READY OR NOT: On nurturing a marriage and half-dead plant life

Mary Ready

Six years ago this month, I wrote about my 45th wedding anniversary which happened to coincide with the date of the column’s publication. At the end, I wrote “I’ll let you know if we last another five years and celebrate our Golden Anniversary on May 22, 2015.”

Well, we didn’t make it.

I didn’t let you know last year, as promised, because I was celebrating my 50th anniversary alone.

My beloved best friend and husband of many years died after 48 years, leaving me many good memories along with a few regrets for the times I was impatient, critical, and selfish with him.

All those years with a man with whom I had nothing in common. As different as daylight and dark. He was daylight; I was dark. But, somehow, we “worked.”

Last year, I ate bunless hotdogs, beans, and diet Pepsi just as Frank and I had done for 48 years in observance of our wedding night supper when we left on a honeymoon camping trip, forgetting the groceries and having to buy food at a gas station in the middle of nowhere.

This year, I decided it was time to let that 50 year tradition go and had Chinese food and a glass of wine for my 51st anniversary supper. I think Frank would understand.

A half century ago, I was just getting used to being married to a man who was married to the sea and to a charter boat, never expecting to lose him to the ravages of diabetes and heart disease. I never imagined we’d become foster parents to troubled teens, high school teachers for over 30 years and substitute family for international students. Most of all, on May 22, 1965, I never gave a thought to being an AARP member, getting senior discounts, or presenting a Medicare card at frequent doctor visits. The term “growing old together” hadn’t become a reality until many years down the matrimonial road.

If I could turn back time, I’d be happier to see him coming home smelling like diesel, with his clothes ruined by fish guts and engine room grease and not fuss about it.

Put let me leave that topic and talk about dying foliage.

I’ll get back to the marriage theme in a bit.

A friend challenged me to revive a sick gardenia. Originally healthy, happy, and perfumed in white flowers, it became infested with parasites sucking the juices out of the leaves and killing the tender buds. New growth was smothered in slime before it could prosper. Worse, the plant was root-bound, packed into not one, but three overlapping pots. None of the pots had drain holes, so the poor thing was drowning in water. It was also starving from lack of good soil, plant food, and sunshine.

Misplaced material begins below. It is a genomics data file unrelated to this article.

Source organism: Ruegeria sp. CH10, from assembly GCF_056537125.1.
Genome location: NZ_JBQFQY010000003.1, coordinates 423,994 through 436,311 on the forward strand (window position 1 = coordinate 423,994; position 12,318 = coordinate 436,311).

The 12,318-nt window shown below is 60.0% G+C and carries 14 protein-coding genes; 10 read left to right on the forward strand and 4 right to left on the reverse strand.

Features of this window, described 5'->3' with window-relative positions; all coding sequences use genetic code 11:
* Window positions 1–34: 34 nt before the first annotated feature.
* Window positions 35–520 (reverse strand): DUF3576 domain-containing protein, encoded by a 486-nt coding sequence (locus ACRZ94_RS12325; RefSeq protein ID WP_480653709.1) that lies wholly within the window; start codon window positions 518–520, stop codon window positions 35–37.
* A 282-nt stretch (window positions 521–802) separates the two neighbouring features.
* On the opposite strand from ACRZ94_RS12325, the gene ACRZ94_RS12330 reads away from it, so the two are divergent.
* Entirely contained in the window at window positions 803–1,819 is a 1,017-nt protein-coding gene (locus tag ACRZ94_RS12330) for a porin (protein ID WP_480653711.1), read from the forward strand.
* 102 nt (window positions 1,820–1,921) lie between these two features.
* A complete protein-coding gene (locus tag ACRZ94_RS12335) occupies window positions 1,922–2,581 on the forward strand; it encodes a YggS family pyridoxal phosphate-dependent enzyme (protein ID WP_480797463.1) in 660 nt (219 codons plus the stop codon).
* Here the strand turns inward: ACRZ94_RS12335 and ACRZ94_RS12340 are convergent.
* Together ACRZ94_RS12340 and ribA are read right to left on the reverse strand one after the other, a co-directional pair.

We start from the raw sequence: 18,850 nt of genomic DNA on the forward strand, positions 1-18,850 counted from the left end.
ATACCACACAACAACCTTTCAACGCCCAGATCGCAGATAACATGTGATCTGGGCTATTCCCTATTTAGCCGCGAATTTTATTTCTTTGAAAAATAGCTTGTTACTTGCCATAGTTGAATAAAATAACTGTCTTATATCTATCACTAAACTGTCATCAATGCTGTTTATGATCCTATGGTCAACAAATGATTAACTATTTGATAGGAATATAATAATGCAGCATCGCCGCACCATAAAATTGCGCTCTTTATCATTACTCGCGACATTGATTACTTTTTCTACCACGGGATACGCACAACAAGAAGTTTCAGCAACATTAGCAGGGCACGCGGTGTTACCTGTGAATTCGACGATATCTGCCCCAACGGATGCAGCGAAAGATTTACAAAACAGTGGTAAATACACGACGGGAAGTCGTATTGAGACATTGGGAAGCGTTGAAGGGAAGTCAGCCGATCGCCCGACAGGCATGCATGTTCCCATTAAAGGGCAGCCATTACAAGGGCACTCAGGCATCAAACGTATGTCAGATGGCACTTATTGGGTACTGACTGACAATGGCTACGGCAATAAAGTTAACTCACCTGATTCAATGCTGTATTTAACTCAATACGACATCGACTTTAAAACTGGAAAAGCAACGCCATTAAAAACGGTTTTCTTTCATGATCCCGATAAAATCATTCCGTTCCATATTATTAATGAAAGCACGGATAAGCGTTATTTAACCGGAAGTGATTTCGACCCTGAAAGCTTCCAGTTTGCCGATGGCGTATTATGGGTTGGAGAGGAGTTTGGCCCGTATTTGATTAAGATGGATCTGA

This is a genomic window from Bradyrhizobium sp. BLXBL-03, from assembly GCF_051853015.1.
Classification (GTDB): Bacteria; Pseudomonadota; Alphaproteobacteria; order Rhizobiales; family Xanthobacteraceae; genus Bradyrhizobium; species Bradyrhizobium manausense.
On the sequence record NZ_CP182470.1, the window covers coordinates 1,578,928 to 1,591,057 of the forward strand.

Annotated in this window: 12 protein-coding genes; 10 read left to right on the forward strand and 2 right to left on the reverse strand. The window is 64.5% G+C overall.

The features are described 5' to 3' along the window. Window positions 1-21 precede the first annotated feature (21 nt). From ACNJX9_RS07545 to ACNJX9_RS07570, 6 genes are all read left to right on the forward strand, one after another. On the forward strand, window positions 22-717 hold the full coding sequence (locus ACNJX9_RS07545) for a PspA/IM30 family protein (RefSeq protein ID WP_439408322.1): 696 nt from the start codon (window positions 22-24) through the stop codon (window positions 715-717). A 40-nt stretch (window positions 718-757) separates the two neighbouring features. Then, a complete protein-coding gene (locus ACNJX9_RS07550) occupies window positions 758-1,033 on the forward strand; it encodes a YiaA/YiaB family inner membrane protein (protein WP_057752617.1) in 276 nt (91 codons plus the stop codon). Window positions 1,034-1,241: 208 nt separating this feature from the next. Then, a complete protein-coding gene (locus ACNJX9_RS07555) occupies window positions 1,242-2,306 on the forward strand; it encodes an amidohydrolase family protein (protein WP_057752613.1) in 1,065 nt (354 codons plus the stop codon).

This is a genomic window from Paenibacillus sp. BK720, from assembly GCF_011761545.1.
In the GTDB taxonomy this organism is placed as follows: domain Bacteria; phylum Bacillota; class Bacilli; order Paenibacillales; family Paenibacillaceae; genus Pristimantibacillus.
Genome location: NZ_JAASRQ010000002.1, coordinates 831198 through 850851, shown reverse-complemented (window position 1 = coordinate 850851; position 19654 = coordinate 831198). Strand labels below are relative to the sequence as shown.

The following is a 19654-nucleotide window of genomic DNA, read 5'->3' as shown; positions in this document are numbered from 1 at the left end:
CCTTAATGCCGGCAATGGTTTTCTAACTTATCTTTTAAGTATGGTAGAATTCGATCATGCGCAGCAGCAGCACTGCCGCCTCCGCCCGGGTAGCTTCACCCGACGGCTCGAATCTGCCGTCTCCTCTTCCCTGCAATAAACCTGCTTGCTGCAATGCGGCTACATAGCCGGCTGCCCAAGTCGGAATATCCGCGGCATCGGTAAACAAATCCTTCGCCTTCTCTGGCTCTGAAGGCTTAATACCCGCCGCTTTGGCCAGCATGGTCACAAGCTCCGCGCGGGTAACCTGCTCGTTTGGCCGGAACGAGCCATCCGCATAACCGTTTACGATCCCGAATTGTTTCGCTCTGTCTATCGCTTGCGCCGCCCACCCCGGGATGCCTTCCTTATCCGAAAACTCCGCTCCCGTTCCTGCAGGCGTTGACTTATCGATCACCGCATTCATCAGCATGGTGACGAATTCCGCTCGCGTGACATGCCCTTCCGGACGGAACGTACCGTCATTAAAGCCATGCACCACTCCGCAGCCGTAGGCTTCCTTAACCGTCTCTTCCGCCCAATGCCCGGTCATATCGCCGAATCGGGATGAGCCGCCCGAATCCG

I began surgery immediately. I took the plant out of its pots, drilled holes in the bottom of the larg-est one, filled it with good potting mix, and then placed the plant back in the pot. I trimmed away the dead leaves and sprayed it with insecticide. After a month, the gardenia had a new lease on life with tiny buds about to bloom into fragrant white flowers.

A marriage begins in the same way. Healthy and happy, green with new life and white with the sweet scent of love. But then appear the parasites of selfishness, insecurity, resentment, distrust, criticism, anger, jealousy, maybe even paranoia and infidelity. The bugs that suck the life out of the green leaves of a marriage are legion. With no room to breathe and grow, one of the spouses (or maybe both) will feel smothered and confined. And lacking a way to drain off the downpour of life’s challenges, their love will drown as surely as an over-watered plant. Like that gardenia, a marriage needs tending. The yellow leaves of stagnation need to be clipped off and the bugs of destruction killed. Marriage must also be rooted in the good soil of kindness and encouragement and soaked in the sunshine of true and open communication. It needs to be fed on the food of mutual respect, good humor, patience, and unselfishness. Without constant care, a marriage will never bloom into a lifetime relationship.

And don’t count on tomorrow to apologize, forgive, or make things right. You may only have now.

Unless God has other plans for the married couple, a Golden Anniversary supper together will happen as long as the relationship is tended like the lovely, living thing it is.

Mary Ready of Destin is a twice-retired English teacher and long-time area resident. Her columns are published on Saturdays.